|US6426525 *||Sep 28, 2001||Jul 30, 2002||Tyco Electronics Corporation||FET structures having symmetric and/or distributed feedforward capacitor connections|
|US6541820 *||Mar 28, 2000||Apr 1, 2003||International Rectifier Corporation||Low voltage planar power MOSFET with serpentine gate pattern|
|US6642578||Jul 22, 2002||Nov 4, 2003||Anadigics, Inc.||Linearity radio frequency switch with low control voltage|
|US6784498 *||Mar 31, 2003||Aug 31, 2004||Taiwan Semiconductor Manufacturing Co., Ltd.||Low capacitance ESD protection device and integrated circuit including the same|
|US6815776 *||Dec 28, 2001||Nov 9, 2004||Hynix Semiconductor Inc.||Multi-finger type electrostatic discharge protection circuit|
|US6934136 *||Apr 24, 2002||Aug 23, 2005||Texas Instrument Incorporated||ESD protection of noise decoupling capacitors|
|US6960811||Aug 30, 2004||Nov 1, 2005||Taiwan Semiconductor Manufacturing Co., Ltd.||Low capacitance ESD protection device, and integrated circuit including the same|
|US7312482 *||Oct 3, 2006||Dec 25, 2007||Renesas Technology Corp.||Semiconductor device, power amplifier device and PC card|
|US8194372 *||Apr 16, 2009||Jun 5, 2012||Xilinx, Inc.||Systems and methods for electrostatic discharge protection|
|US8222676 *||Apr 5, 2007||Jul 17, 2012||Semiconductor Energy Laboratory Co., Ltd.||Transistor|
|US8274121 *||Oct 10, 2011||Sep 25, 2012||Sarda Technologies, Inc.||Compound field effect transistor with multi-feed gate and serpentine interconnect|
|US8614490 *||Sep 2, 2011||Dec 24, 2013||Elpida Memory, Inc.||Semiconductor device|
|US9054131 *||Oct 25, 2011||Jun 9, 2015||Nanya Technology Corporation||Vertical MOSFET electrostatic discharge device|
|US9136265||Feb 21, 2015||Sep 15, 2015||Sarda Technologies, Inc.||Radio frequency and microwave devices and methods of use|
|US9236378||Mar 11, 2014||Jan 12, 2016||Sarda Technologies, Inc.||Integrated switch devices|
|US9536871||Dec 2, 2015||Jan 3, 2017||Sarda Technologies, Inc.||Integrated switch devices|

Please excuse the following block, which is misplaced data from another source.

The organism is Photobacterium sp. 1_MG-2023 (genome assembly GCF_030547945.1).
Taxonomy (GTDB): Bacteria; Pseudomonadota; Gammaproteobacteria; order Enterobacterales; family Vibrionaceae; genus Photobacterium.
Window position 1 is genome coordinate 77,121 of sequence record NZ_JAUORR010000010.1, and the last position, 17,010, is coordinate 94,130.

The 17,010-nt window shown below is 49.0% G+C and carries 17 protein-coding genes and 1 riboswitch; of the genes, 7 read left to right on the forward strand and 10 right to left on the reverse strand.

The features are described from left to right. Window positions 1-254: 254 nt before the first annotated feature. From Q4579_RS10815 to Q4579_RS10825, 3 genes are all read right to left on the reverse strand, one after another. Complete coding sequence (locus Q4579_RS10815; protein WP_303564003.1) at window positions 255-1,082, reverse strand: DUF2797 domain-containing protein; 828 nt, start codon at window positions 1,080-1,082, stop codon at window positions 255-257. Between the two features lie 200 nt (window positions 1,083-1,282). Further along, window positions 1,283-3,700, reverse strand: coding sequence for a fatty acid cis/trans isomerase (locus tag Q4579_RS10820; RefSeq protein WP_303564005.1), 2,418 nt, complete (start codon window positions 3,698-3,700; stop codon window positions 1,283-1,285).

|US20020084491 *||Dec 28, 2001||Jul 4, 2002||Lee Myoung Goo||Multi-finger type electrostatic discharge protection circuit|
|US20030202311 *||Apr 24, 2002||Oct 30, 2003||Charvaka Duvvury||ESD protection of noise decoupling capacitors|
|US20040164407 *||Feb 25, 2004||Aug 26, 2004||Akishige Nakajima||Semiconductor device, power amplifier device and PC card|
|US20050082618 *||Aug 30, 2004||Apr 21, 2005||Yi-Hsun Wu||Low capacitance ESD protection device, and integrated circuit including the same|
|US20060163650 *||Jan 24, 2006||Jul 27, 2006||Ling Ma||Power semiconductor device with endless gate trenches|
|US20070023897 *||Oct 3, 2006||Feb 1, 2007||Akishige Nakajima||Semiconductor device, power amplifier device and PC card|
|US20070152279 *||Dec 28, 2006||Jul 5, 2007||Dae Kyeun Kim||Sram device|
|US20070181911 *||Apr 5, 2007||Aug 9, 2007||Kiyoshi Kato||Transistor|
|US20090152649 *||Oct 8, 2008||Jun 18, 2009||Su Tae Kim||Semiconductor Device of Multi-Finger Type|
|US20100001320 *||Jan 3, 2006||Jan 7, 2010||Koninklijke Philips Electronics, N.V.||Thin film transistor array devices|
|US20120056274 *||Sep 2, 2011||Mar 8, 2012||Elpida Memory, Inc.||Semiconductor device|
|US20120086497 *||Oct 10, 2011||Apr 12, 2012||Vorhaus James L||Compound field effect transistor with multi-feed gate and serpentine interconnect|
|CN103077941A *||Mar 6, 2012||May 1, 2013||南亚科技股份有限公司||Vertical mosfet electrostatic discharge device|
|CN103077941B *||Mar 6, 2012||Jan 20, 2016||南亚科技股份有限公司||垂直静电放电保护元件及其制作方法|
|CN103915432A *||Jul 12, 2013||Jul 9, 2014||稳懋半导体股份有限公司||Compound semiconductor ESD protection devices|
|CN103915432B *||Jul 12, 2013||Sep 7, 2016||稳懋半导体股份有限公司||化合物半导体静电保护元件|
|DE10041139A1 *||Aug 21, 2000||Mar 14, 2002||Philips Corp Intellectual Pty||Anordnung zur Verbesserung des ESD-Schutzes bei einem CMOS Buffer|
|EP0851494A2 *||Dec 22, 1997||Jul 1, 1998||Nec Corporation||Semiconductor device having a protection circuit|
|EP0851494A3 *||Dec 22, 1997||Mar 8, 2000||Nec Corporation||Semiconductor device having a protection circuit|
|WO2001052314A1 *||Jan 8, 2001||Jul 19, 2001||Lexmark International, Inc.||Drive transistor with folded gate|
|WO2003094242A1 *||Mar 20, 2003||Nov 13, 2003||Koninklijke Philips Electronics N.V.||Esd-robust power switch and method of using same|
|U.S. Classification||257/355, 257/401, 257/365|
|Cooperative Classification||H01L27/0274, H01L2924/0002|
|Mar 11, 1998||AS||Assignment|
Owner name: WINBOND ELECTRONICS CORP., TAIWAN
Free format text: ASSIGNMENT OF ASSIGNORS INTEREST;ASSIGNOR:LIN, SHI-TRON;REEL/FRAME:009039/0774
Effective date: 19980219
|Mar 21, 2003||FPAY||Fee payment|
Year of fee payment: 4
|Apr 9, 2003||REMI||Maintenance fee reminder mailed|
|Nov 12, 2006||FPAY||Fee payment|
Year of fee payment: 8
|Apr 25, 2011||REMI||Maintenance fee reminder mailed|
|Sep 21, 2011||LAPS||Lapse for failure to pay maintenance fees|
|Nov 8, 2011||FP||Expired due to failure to pay maintenance fee|
Effective date: 20110921